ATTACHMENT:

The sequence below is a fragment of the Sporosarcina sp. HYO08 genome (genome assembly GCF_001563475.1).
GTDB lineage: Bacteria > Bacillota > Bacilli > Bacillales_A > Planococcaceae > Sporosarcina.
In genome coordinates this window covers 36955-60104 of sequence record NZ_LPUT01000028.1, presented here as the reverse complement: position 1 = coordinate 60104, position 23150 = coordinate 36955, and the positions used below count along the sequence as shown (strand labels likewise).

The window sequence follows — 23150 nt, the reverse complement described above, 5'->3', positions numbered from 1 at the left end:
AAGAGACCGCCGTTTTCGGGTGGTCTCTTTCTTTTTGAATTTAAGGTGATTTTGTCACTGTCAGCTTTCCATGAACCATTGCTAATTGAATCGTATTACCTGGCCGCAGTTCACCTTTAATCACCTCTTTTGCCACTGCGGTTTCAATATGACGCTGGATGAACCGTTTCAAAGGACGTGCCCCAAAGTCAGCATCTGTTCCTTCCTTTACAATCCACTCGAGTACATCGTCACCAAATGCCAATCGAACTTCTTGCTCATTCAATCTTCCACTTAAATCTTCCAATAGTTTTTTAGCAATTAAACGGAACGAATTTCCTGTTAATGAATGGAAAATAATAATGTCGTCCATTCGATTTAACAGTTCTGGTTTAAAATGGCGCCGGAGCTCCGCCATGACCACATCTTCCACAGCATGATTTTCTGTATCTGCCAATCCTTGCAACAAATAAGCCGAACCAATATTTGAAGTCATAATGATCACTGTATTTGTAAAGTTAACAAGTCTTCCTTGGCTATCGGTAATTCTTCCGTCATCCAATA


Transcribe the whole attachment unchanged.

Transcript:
The sequence below is a fragment of the Sporosarcina sp. HYO08 genome (genome assembly GCF_001563475.1).
GTDB lineage: Bacteria > Bacillota > Bacilli > Bacillales_A > Planococcaceae > Sporosarcina.
In genome coordinates this window covers 36955-60104 of sequence record NZ_LPUT01000028.1, presented here as the reverse complement: position 1 = coordinate 60104, position 23150 = coordinate 36955, and the positions used below count along the sequence as shown (strand labels likewise).

The window sequence follows — 23150 nt, the reverse complement described above, 5'->3', positions numbered from 1 at the left end:
AAGAGACCGCCGTTTTCGGGTGGTCTCTTTCTTTTTGAATTTAAGGTGATTTTGTCACTGTCAGCTTTCCATGAACCATTGCTAATTGAATCGTATTACCTGGCCGCAGTTCACCTTTAATCACCTCTTTTGCCACTGCGGTTTCAATATGACGCTGGATGAACCGTTTCAAAGGACGTGCCCCAAAGTCAGCATCTGTTCCTTCCTTTACAATCCACTCGAGTACATCGTCACCAAATGCCAATCGAACTTCTTGCTCATTCAATCTTCCACTTAAATCTTCCAATAGTTTTTTAGCAATTAAACGGAACGAATTTCCTGTTAATGAATGGAAAATAATAATGTCGTCCATTCGATTTAACAGTTCTGGTTTAAAATGGCGCCGGAGCTCCGCCATGACCACATCTTCCACAGCATGATTTTCTGTATCTGCCAATCCTTGCAACAAATAAGCCGAACCAATATTTGAAGTCATAATGATCACTGTATTTGTAAAGTTAACAAGTCTTCCTTGGCTATCGGTAATTCTTCCGTCATCCAATA